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Nov. 21, 2016: Road Traffic Victims

CDC Around the World: News, Web, & SOcial Media Updates From the CDC Center for Global Health www.cdc.gov/global

Nov. 21, 2016

Road traffic
PHOTO OF THE WEEK

November 20 is World Day of Remembrance for Road Traffic Victims.

Spotlighted Topic of the Week: Road Traffic Victims

Blog of the Week

CHOOSE THE ROAD TO ZERO MOTOR VEHICLE CRASH DEATHS

The World Day of Remembrance for Road Traffic Victims takes place every third Sunday in November. According to the World Health Organization, about 1.25 million people die each year globally as a result of road traffic crashes...  Read blog

Blog

Infographic of the Week

WORLD DAY OF REMEMBRANCE FOR ROAD TRAFFIC VICTIMS
View text version of infographics
Infographic

Video of the Week

WHO: Global Road Safety - Time for Results

This short film, produced for the 2nd Global High-Level Conference on Road Safety held in Brazil in November 2015, highlights the tragic consequences of the lack of safety on the world’s roads and the urgent measures needed to address this health and development crisis. Road traffic injuries take the lives of some 1.25 million people each year, and are the leading cause of death for young people aged 15-29 years.Watch video

Video

Story of the Week

November 20 is World Day of Remembrance for Road Traffic Victims

According to the latest WHO estimates, around 1.25 million people died from road traffic injuries in 2013, with another 20–50 million people sustaining non-fatal injuries as a result of road traffic crashes. Road traffic crashes are the leading cause of death among persons aged 15-29 years worldwide, resulting in considerable emotional and economic losses to victims and their families. Economic losses include the cost of treatment (including rehabilitation and incident investigation) as well as reduced/lost productivity for those disabled or killed by their injuries, and for family members who need to take time off work (or school) to care for the injured...Read story

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CDC Zika Updates

Latest Outbreak Info

Zika affected countries map

On January 22, 2016, CDC activated the Incident Management System and, working through the Emergency Operations Center (EOC), centralized the response to the outbreaks of Zika occurring in the Americas and increased reports of birth defects and Guillain-Barré syndrome in areas affected by Zika. On February 1, 2016, the World Health Organization declared a Public Health Emergency of International Concern (PHEIC) because of clusters of microcephaly and other neurological disorders in some areas affected by Zika. On February 8, 2016, CDC elevated response efforts to a Level 1 activation, the highest response level at the agency.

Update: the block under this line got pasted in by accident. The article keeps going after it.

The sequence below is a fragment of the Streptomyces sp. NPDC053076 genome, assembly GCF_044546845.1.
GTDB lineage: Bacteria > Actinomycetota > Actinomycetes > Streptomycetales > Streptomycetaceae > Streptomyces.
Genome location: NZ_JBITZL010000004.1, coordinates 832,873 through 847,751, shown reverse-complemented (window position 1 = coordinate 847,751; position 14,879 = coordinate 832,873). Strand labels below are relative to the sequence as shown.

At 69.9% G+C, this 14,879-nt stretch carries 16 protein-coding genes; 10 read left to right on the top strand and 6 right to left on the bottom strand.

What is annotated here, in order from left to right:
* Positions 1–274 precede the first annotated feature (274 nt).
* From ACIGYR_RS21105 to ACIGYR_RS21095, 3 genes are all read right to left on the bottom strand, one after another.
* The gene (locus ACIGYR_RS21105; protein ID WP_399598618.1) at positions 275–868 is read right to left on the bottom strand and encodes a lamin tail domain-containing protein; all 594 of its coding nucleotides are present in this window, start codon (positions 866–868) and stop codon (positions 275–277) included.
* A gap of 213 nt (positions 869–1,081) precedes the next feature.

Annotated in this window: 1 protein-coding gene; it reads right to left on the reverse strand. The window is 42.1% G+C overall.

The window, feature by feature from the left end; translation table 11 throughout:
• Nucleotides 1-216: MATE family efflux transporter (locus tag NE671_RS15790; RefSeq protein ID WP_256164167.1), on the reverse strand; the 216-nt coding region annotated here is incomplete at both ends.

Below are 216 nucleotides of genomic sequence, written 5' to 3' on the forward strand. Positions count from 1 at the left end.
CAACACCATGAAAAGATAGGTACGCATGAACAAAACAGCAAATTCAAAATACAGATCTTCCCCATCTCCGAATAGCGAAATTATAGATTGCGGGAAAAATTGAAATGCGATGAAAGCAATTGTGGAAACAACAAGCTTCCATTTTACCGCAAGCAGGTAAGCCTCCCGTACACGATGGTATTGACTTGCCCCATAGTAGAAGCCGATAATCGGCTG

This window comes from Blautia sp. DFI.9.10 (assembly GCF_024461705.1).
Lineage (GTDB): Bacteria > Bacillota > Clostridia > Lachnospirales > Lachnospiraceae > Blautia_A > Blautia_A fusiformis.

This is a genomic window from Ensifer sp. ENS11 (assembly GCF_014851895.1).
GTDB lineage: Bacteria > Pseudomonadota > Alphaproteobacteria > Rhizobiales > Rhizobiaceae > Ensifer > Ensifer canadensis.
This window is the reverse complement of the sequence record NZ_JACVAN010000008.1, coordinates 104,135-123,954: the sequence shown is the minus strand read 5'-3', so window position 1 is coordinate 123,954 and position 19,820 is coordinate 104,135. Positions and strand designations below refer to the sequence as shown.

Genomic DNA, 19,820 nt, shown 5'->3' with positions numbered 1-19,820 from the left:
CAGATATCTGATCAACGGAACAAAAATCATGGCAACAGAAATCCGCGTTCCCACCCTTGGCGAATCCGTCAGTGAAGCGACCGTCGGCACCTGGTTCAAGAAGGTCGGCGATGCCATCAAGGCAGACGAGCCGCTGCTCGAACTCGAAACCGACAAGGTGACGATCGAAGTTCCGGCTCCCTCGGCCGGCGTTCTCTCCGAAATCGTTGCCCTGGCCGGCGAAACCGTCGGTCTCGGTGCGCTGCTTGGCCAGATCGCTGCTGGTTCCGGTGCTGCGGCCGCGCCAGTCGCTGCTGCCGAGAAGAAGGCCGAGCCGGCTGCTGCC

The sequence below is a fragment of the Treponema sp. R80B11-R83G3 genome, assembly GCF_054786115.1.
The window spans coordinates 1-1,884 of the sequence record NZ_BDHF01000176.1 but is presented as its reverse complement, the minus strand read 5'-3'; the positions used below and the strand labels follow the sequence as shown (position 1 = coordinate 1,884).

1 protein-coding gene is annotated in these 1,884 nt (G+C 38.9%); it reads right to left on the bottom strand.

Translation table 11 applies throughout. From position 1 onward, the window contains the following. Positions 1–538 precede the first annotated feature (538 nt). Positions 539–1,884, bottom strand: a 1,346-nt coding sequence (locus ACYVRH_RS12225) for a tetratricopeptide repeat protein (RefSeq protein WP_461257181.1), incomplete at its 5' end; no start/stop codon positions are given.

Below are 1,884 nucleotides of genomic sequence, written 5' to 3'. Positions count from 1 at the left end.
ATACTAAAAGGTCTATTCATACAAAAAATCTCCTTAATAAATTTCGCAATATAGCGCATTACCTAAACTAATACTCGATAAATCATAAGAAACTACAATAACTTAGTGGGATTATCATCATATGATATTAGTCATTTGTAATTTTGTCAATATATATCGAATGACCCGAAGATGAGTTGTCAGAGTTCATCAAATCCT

CDC is working with international public health partners and with state and local health departments to

  • Alert healthcare providers and the public about Zika.
  • Post travel notices and other travel-related guidance.
  • Provide state health laboratories with diagnostic tests.
  • Monitor and report cases of Zika, which will helps improve our understanding of how and where Zika is spreading.


More resources on the CDC Zika website »

In the News

The Rainy Season Strategy To Stop Malaria
NPR
November 16, 2016

Health Report: Polio Vaccine Shortage 
Voice of America
October 25, 2016

CDC: Polio eradication within sight but efforts still needed
Center for Infectious Disease Research and Policy
October 24, 2016

Billionaires Pony Up More Funds in Fight to Eradicate Polio 
The Wall Street Journal
October 24, 2016

Rocks And Auto Parts Were Part Of Polio Survivor's Rehab Plan
NPR 
October 24, 2016

Here’s Some Promising News on World Polio Day
TIME
October 24, 2016

On the Calendar

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  • Page last reviewed: November 21, 2016
  • Page last updated: November 21, 2016
  • Content source:

    Global Health
    Notice: Linking to a non-federal site does not constitute an endorsement by HHS, CDC or any of its employees of the sponsors or the information and products presented on the site.

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